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Ivan Maisel: A Father’s Journey to Demystifying Grief and Loss (ep. 572)

Ivan Maisel

John O’Leary welcomes acclaimed sports journalist Ivan Maisel to the Live Inspired Podcast, reminding us that even in the face of darkness, there is always the possibility of finding light.

Ivan Maisel is a longtime sports journalist for ESPN known for his insightful analysis, compelling storytelling, and in-depth knowledge. With his ability to blend statistical analysis while highlighting the human side of the game and capturing the emotions and experiences of athletes, coaches, and fans, Ivan has earned a loyal following and widespread acclaim.

Yet, when his 21-year-old son Max went missing, Ivan soon learned he’d have to accept the incomprehensible. Although not evident, the years of mental illness became too much to sustain and Max ended his life.

Today, Ivan joins us to share his profoundly human and deeply empathetic story of a father’s relationship with his son, of its complications, and of the struggle so many parents face with their children— the struggle to connect.

My friends, let this conversation serve as a beacon of hope, guiding us to embrace the joys and challenges that come our way, inspiring us to live each day boldly, and reminding us that even in the face of darkness, there is always the possibility of finding light.

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  • Covering national college football for Sports IllustratedNewsday, and The Dallas Morning News, Ivan knew at an early age that he wanted to be a sports journalist.
  • Known for delivering compelling narratives, Ivan credits his dad instilling humor to what led him to become a good storyteller.
  • Since both parents went to Alabama and with many great baseball players heeling from Mobile, Ivan developed a love for sports.
  • January 15, 1994: Ivan and his wife Meg welcome Max and instead of sports, it was humor and comedy that connected them.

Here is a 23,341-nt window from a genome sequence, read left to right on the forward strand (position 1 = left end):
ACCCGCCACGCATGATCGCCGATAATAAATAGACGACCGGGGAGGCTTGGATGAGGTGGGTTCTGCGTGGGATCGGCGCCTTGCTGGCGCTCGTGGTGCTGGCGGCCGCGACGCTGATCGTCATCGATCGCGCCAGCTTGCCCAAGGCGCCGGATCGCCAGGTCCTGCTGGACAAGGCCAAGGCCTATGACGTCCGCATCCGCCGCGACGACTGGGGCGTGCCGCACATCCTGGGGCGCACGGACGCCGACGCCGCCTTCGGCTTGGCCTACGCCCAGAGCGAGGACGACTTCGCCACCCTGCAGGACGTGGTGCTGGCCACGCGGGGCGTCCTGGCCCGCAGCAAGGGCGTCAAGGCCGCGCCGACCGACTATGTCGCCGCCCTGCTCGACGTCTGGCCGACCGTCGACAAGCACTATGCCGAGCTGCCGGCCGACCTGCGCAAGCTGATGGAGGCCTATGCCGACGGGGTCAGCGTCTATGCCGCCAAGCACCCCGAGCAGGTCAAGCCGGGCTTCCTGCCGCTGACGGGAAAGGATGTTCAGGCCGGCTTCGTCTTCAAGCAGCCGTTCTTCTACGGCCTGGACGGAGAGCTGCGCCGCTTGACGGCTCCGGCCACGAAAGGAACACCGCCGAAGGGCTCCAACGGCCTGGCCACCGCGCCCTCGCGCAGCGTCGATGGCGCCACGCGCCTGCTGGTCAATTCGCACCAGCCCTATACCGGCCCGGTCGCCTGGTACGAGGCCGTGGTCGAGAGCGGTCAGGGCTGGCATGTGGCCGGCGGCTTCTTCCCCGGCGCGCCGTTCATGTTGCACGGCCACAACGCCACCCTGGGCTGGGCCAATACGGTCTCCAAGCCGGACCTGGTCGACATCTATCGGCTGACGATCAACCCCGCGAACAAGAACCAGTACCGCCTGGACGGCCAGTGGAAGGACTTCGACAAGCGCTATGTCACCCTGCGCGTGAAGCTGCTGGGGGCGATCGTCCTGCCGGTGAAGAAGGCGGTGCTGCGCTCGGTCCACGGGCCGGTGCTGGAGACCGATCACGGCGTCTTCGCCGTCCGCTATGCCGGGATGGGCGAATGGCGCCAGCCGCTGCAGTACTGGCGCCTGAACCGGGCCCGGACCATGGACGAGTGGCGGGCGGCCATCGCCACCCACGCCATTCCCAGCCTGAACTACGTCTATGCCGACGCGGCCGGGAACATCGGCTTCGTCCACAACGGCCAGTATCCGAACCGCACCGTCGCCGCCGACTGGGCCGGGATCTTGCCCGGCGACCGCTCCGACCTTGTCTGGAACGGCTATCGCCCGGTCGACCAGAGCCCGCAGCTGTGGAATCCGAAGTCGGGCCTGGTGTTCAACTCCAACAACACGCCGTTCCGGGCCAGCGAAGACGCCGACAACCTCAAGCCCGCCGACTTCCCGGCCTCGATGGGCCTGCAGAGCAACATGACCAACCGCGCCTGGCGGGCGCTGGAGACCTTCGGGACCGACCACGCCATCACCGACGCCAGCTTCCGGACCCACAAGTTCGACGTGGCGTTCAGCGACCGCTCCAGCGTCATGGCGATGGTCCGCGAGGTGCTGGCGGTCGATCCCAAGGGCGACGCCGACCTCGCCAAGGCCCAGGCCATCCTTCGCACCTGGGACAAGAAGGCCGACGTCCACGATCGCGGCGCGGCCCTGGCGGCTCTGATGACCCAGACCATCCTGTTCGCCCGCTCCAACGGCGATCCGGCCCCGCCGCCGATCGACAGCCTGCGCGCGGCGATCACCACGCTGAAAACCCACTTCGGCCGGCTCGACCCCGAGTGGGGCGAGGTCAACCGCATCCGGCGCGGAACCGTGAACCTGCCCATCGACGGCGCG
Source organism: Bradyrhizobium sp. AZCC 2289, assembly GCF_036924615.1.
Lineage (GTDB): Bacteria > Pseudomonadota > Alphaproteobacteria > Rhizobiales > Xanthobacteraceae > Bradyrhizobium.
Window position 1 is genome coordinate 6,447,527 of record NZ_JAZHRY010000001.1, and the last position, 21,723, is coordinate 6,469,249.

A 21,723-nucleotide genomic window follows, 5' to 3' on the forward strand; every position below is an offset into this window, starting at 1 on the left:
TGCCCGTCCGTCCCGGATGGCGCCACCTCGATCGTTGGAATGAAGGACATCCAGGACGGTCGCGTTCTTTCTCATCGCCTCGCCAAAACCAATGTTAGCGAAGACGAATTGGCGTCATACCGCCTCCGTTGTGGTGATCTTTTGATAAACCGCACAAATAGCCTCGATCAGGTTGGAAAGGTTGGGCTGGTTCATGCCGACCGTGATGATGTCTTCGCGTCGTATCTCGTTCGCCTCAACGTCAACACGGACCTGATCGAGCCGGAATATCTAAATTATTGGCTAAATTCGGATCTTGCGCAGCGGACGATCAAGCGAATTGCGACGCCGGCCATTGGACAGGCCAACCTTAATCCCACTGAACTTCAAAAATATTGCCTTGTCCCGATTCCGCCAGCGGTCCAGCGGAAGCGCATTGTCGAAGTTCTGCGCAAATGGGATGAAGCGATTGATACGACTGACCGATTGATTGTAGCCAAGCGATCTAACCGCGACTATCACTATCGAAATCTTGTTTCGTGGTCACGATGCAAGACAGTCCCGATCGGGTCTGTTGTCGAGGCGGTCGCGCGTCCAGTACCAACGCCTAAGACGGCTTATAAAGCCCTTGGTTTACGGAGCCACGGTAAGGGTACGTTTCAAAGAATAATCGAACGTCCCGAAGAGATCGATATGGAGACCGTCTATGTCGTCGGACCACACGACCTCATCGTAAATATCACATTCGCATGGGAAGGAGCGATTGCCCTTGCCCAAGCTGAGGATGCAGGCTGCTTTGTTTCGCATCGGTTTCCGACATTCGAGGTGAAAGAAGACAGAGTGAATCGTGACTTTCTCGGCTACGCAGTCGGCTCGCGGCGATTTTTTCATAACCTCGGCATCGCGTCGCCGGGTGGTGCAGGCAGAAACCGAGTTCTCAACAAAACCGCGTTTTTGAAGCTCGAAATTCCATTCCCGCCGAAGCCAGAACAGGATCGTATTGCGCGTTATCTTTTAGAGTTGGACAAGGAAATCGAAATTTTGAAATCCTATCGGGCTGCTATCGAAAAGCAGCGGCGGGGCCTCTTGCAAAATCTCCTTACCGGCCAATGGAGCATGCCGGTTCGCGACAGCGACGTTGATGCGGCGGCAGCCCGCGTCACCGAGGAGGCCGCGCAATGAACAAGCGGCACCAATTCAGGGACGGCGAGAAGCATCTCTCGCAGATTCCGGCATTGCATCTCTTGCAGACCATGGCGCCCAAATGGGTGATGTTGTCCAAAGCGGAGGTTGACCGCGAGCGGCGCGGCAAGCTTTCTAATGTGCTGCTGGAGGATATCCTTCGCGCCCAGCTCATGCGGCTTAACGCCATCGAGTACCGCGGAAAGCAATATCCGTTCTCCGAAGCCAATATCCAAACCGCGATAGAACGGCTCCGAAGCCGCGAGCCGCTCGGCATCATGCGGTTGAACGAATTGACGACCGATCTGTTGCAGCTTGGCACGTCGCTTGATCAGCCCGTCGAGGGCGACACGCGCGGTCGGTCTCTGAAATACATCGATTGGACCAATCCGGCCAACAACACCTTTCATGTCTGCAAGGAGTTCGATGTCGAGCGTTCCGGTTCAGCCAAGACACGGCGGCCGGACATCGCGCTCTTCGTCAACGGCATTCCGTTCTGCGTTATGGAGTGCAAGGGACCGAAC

• “Every parents has regrets. When you lose a child, your regrets heighten because you can’t make them up.”
  • On February 25, 2015, Max parked his car in a park on Lake Ontario’s shore and was last seen walking to the pier.
  • Mental illness needs sunlight. By talking openly about the mental illness, we’re able to make strides in helping those who face it and their loved ones.
  • “If you live long enough, you’re going to grief.”
  • Are you struggling? Ivan encourages that if you can make it through today, tomorrow may be better.
  • Get a copy of Ivan Maisel’s book I Keep Trying to Catch His Eye here.

If you or anyone you know has thoughts of suicide, please call the National Suicide Prevention Lifeline at 1-800-273-8255 or text HOME to 741741.

Did you enjoy today’s conversation?

You’ll enjoy hearing from Derek Redmond. After tearing his hamstring at the 1992 Olympics in Barcelona,  Derek was stumbling to finish the race but not without the help of his father Jim. With an in-person crowd of 65,000, Jim dodged security and began running alongside his son in what would become one of the most inspirational moments in sports. It’s a conversation of perseverance, teamwork and self-belief you don’t want to miss. Listen to Derek Redmond on ep. 542.


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  1. Q. What is the best book you’ve ever read?
    A. To Absent Friends by Red Smith.
  2. Q. What is a characteristic or trait that you possessed as a child that you wish you still exhibited today?
    A. Empathy.
  3. Q. Your house is on fire, all living things and people are out. You have the opportunity to run in and grab one item. What would it be?
    A. A memento that Max gave me for Father's Day when he 6 years old that's hanging in my closet.
  4. Q. You are sitting on a bench overlooking a gorgeous beach. You have the opportunity to have a long conversation with anyone living or dead. Who would it be?
    A. My father's mother.
  5. Q. What is the best advice you’ve ever received?
    A. The Golden Rule: Treat others the way you want to be treated.
  6. Q. What advice would you give your 20-year-old self?
    A. Your classes are actually interesting. You should go to one.
  7. Q. It’s been said that all great people can have their lives summed up in one sentence. How do you want yours to read?
    A. He loved his family.